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April 20, 2017

To Fail is Noble

Alan Ibbotson- Changeologist. Founder of The Trampoline Group. Executive Coach. Keynote Speaker on Change, Leadership & EI

In my work with executive and leadership teams over the years, I have found that it’s not uncommon for them to be able to agree on bold strategies and ambitious goals fairly quickly.

But words are cheap.

Those same teams can then find themselves in the obvious conflict of hedging towards a series of mediocre decisions, largely because they forgot to consider that the real execution of that bold strategy requires an inherent bravery and willingness to fail – TOGETHER.

One of the hallmarks of a great leadership team is that individual members are able to disagree, but still commit to a course of action when there is a compelling, if imperfect business reason to do so. Such teams rely on trust and goodwill towards each other. They don’t take disagreement personally and are able to engage in rigorous, colorful debate without damaging their relationships because the collective sense of responsibility to be in the conversation carries infinitely more weight than the individual desires to win that conversation.

In my experience, such leadership teams are generally also the ones that deal the most effectively with failure, partly because they’ve spent time agreeing what NOBLE FAILURE looks like. Such an agreement, in the context of trust between team members also puts an immediate stop to finger pointing and blame, the death knell not just of innovation, but in many cases, of leaderships teams and their organizations too. You only have to look at the startup failure rate to see this.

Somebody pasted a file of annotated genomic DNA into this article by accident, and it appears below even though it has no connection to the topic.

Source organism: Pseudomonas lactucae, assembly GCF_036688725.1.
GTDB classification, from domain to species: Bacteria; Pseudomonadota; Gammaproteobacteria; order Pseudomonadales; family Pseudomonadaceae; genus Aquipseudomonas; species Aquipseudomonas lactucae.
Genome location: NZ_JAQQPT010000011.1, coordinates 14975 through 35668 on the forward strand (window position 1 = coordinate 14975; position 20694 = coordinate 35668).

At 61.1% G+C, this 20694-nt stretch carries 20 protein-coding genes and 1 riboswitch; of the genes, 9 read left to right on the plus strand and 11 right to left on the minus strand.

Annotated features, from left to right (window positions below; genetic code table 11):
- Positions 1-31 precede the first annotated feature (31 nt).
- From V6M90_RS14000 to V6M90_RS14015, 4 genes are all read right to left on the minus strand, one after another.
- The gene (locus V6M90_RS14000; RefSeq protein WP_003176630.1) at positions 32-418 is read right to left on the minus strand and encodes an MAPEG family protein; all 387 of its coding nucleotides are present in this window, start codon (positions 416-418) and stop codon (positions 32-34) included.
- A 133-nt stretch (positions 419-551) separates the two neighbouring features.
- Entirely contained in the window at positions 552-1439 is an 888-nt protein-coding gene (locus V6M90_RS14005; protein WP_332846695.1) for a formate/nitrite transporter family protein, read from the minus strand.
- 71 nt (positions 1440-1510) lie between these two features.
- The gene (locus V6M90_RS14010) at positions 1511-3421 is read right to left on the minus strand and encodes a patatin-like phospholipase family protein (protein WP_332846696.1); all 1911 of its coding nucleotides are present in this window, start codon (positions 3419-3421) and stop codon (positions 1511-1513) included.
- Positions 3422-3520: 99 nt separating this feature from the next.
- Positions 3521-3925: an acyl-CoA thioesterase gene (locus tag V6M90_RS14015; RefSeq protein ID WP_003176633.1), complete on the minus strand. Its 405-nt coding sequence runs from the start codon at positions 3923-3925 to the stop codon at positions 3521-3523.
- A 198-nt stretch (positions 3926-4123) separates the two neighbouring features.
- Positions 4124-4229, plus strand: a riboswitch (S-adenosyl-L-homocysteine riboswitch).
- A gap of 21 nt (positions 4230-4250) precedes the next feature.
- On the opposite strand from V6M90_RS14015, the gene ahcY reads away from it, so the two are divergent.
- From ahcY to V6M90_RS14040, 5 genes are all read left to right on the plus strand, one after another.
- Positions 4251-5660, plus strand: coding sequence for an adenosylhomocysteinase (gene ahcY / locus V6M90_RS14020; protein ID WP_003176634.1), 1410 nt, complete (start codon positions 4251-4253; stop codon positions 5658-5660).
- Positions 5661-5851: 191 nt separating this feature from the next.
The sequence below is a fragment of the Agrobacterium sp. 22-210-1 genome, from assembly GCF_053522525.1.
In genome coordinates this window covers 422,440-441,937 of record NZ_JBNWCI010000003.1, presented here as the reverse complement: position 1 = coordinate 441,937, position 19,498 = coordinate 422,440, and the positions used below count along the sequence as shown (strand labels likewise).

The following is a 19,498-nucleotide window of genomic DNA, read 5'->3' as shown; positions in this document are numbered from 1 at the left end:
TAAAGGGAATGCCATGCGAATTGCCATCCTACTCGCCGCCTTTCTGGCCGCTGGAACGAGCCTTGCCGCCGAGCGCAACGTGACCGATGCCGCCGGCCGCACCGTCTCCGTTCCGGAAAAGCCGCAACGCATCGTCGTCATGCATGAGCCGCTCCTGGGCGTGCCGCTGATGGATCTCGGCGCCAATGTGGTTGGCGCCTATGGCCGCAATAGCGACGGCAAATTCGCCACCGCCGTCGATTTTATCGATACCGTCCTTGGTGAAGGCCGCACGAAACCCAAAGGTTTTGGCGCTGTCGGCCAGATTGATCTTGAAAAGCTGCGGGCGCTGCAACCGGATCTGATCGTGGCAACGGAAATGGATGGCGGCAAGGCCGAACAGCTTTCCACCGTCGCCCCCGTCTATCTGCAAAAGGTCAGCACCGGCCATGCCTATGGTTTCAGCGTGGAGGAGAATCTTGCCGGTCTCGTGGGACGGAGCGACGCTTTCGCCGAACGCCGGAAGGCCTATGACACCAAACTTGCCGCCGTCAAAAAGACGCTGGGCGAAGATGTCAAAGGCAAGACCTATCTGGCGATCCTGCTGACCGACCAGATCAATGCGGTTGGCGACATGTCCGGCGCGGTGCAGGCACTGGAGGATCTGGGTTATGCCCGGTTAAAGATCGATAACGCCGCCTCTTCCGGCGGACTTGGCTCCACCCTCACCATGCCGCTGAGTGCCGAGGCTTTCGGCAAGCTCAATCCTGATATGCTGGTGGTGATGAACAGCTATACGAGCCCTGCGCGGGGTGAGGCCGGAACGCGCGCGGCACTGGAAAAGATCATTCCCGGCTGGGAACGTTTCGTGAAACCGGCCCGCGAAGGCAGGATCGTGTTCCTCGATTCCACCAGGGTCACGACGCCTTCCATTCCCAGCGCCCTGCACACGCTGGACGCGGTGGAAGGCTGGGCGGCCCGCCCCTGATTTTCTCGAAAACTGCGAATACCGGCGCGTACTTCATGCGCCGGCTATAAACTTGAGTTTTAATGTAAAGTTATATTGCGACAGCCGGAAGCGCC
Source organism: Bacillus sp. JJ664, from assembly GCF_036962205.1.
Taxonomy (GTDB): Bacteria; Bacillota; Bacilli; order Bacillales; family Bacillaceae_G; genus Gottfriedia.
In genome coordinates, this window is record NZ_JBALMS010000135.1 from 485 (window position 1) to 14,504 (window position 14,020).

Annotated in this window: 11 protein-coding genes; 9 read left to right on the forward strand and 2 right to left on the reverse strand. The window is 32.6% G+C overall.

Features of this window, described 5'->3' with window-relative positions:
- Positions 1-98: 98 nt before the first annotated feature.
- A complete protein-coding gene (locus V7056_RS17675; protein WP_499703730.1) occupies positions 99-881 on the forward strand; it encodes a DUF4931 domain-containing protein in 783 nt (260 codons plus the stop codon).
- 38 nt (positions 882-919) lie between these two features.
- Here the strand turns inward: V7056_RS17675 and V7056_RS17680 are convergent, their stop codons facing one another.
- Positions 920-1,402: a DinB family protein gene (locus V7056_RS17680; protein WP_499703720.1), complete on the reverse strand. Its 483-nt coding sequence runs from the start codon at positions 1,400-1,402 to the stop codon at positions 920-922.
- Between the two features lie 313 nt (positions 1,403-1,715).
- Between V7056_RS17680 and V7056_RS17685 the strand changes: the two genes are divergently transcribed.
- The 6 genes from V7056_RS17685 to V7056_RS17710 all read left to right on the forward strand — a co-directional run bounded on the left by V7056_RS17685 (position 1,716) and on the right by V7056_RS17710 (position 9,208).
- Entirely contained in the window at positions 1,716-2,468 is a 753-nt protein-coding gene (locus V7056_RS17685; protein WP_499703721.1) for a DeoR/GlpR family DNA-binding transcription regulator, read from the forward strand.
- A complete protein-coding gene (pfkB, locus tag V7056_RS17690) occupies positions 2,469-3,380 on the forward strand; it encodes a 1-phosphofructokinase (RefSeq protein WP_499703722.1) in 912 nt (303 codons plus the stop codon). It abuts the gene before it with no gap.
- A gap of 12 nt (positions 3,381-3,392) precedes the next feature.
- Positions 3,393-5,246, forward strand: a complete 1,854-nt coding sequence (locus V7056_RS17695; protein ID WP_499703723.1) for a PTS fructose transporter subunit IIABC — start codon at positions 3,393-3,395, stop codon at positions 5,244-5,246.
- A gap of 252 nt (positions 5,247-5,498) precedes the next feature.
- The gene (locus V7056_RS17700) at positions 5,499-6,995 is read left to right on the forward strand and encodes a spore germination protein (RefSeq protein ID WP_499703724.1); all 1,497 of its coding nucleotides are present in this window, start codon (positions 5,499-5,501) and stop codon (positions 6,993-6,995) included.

So what is noble failure? Charles Schwab have this concept firmly embedded in their culture and you can read about it here. But in the world of AGILE and “failing fast”, it’s not always possible to have a fully baked contingency plan or even a fully fledged strategy. Sometimes, you really do just have to trust your gut and take a punt. And in those cases, the only criteria you can rely on is that which keeps you together should it fail.

So here’s our criteria for assessing Noble Failure, developed by working with lots of clients on their missions, strategies and plans:

-It was entirely in line with our mission and our values as a company.
-We interrogated it sufficiently to know what our options were and picked wisely.
-A majority agreed it was worth a shot, for all the right (documented) reasons.
-We learned from it, in tangible ways and will apply those lessons going forward.
-We praised the effort and ensured our people did not feel deterred from pursuing ambitious goals in the future.
-This is easy to read and easy to write, but it takes a strong, trusting team to avoid the blame game and pull this off!

What have you learned about dealing with failure in your organizations?